2019, Volume 15, Issue 1
Optimizing visual processing efficiency using neurofeedback training in judo athletes
Artur Gołaś1, Magdalena Nitychoruk1, Marcin Żak1, Magdalena Kowalczyk1, Adam Maszczyk1, Angelika Ignatjeva1
1Institute of Sport Sciences, The Jerzy Kukuczka Academy of Physical Education, Katowice, Poland
Author for correspondence: Magdalena Nitychoruk; Institute of Sport Sciences, The Jerzy Kukuczka Academy of Physical Education, Katowice, Poland; email: firstname.lastname@example.org
Background Study Aim: Training using the EEG-NFB (electroencephalographic neurofeedback) technique has recently become more and more popular as an innovative method. The aim of this study was knowledge about the effect of the EEG-NFB training protocol on the reaction speed of judo athletes and to determine the optimal duration and frequency of training sessions directed at the improvement reaction speed in combat sport athletes.
Material & Methods: The study examined 12 male athletes from the national team of the Polish Judo Association. Participants were divided into the experimental (EG, n = 6) and the control group (CG, n = 6). The NFB training protocol was performed and recorded using a Biograf Infiniti 6.0 software and the 5-channel ProComp5 decoding device with an EEG sensor. The effect of NFB training was examined by computer-based simple and complex reaction tests and selected tests of the Vienna Test System (VST).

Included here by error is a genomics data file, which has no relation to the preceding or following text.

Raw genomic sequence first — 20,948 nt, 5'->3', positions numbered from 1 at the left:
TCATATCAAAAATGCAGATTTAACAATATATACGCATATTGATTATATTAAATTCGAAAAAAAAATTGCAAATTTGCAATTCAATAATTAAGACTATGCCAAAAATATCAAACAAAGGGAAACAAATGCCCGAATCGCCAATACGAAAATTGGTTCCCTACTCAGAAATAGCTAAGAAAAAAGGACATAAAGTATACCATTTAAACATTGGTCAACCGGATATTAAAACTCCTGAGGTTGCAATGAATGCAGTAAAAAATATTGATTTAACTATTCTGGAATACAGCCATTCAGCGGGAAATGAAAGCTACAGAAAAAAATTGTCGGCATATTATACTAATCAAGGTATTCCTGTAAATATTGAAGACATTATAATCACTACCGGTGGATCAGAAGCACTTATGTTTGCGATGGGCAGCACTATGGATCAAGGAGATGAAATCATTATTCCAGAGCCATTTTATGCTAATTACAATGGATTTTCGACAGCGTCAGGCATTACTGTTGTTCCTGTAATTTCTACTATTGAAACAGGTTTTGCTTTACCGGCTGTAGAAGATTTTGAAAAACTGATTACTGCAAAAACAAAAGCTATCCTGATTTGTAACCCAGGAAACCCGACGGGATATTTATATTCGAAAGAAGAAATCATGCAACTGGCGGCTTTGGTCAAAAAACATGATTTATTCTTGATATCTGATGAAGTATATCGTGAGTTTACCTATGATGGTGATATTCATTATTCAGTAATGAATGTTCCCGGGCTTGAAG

Results: One-way ANOVA showed statistically significant differences between the CG and the EG in theta and beta values after the first and the second cycle of training. There were statistically significant differences between the CG and the EG in the results of reaction speed tests after individual cycles of training.
Conclusions: The highest reduction in complex reaction time was obtained after the first training cycle, when training was performed every second day and the highest reduction in simple reaction time was obtained after the second training cycle, when training was performed every day. In both cycle training lasted four minutes.
Key words: simple reaction, EEG, complex reaction, combat sport, biofeedback, speed reaction